Danny Renzella Acrylic Paintings – you can follow him on Instagram, his handle is AverageAcrylics, but I think they’re far from average, except in the sense that we’re all the same and unique and special and average all at the same time. Loved these paintings so much had to bring them home!


So many artists, loved the painted rocks too! 

Thistle – Author of Under The Garden Gate, a children’s book about all the various outdoor creatures who have come to share their home.


More books to read:


The Sane Society, by Erich Fromm (1955). I am only three chapters into it, but stunning how his observations about how society and culture both shape the individual, and how each individual shapes society still rings true today. Thanks to my local Post Office for the book recommendation!


The Angel and the Assassin, by Donna Jackson Nakazawa. Probably the most important book I read in 2023, sharing the research that now shows that the brain is not separate from the body’s immune system, and the vital role that microglial cells play. Long overlooked, they play a vital role in brain health, serving as the janitorial crews keeping the brain nice and tidy. Inflammation and stress can set them off, making them go haywire and start destroying healthy synapses. Luckily there is good news to share too, that researchers at MIT have shown that being exposed to 40 Hz gamma waves (either flickering lights or sound) can re-set the microglial cells and calm the brain. This could have huge implications for autoimmune issues, and Alzheimer’s and dementia. There are plenty of 40 Hz gamma wave audio available on YouTube, check it out.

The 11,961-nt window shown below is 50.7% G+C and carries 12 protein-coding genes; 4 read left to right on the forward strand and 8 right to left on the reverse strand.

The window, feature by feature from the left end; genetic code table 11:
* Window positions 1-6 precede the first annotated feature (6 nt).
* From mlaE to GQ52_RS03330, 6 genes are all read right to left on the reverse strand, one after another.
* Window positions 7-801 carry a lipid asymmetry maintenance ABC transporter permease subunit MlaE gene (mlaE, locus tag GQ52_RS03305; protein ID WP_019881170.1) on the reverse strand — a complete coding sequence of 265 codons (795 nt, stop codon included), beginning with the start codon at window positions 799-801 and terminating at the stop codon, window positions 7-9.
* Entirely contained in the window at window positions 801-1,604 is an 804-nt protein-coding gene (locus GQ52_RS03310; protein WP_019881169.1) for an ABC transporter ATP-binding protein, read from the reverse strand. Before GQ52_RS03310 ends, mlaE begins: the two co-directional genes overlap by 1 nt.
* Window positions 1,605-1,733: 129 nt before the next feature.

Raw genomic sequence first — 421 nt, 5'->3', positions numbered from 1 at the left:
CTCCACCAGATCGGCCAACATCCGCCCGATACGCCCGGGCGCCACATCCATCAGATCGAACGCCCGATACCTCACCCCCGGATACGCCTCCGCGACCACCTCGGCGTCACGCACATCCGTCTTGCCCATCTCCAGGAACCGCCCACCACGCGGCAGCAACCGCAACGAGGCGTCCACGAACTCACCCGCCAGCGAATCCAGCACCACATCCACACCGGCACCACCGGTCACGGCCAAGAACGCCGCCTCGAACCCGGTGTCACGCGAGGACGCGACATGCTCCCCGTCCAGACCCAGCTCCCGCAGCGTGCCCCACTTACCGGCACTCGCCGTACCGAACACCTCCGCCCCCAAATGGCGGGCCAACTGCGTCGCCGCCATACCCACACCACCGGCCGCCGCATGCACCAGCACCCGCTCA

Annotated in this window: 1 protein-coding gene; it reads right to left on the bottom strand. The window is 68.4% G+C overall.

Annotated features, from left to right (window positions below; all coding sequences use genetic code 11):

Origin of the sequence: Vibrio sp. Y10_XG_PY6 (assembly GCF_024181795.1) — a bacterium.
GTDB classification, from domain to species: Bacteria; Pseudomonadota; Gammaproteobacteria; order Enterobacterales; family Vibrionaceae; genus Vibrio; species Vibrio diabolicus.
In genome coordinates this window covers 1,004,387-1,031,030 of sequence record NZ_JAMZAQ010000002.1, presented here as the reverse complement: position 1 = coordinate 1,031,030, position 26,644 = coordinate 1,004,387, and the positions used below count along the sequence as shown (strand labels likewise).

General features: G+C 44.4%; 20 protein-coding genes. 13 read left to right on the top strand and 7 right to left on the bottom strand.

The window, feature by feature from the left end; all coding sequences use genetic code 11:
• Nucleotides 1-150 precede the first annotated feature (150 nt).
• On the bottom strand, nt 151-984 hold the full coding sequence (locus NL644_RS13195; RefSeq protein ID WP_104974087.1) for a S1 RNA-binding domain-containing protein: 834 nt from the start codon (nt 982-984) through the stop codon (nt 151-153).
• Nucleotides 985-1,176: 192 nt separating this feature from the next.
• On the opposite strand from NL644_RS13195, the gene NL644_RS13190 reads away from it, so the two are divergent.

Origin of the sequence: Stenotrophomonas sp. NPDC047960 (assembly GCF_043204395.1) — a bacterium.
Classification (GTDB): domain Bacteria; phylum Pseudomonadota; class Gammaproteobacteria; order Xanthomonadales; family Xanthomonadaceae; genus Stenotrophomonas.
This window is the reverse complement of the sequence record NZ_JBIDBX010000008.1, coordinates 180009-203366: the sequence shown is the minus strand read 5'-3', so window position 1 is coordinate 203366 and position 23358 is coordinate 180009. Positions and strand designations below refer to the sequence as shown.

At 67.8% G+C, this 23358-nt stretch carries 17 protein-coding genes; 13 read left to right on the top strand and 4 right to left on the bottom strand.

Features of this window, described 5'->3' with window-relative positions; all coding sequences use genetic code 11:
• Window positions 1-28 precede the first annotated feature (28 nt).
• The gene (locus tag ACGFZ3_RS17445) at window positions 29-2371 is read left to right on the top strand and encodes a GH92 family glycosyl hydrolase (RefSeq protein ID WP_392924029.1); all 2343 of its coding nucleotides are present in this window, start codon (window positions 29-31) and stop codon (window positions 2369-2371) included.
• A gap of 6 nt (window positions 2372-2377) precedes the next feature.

We say, there are no saints, no villains. People are just a mixed bag. Or maybe we can be both villains and saints, at the same time, both at the macro level as well as at the molecular level. Some interesting parallels there.


More health stuff: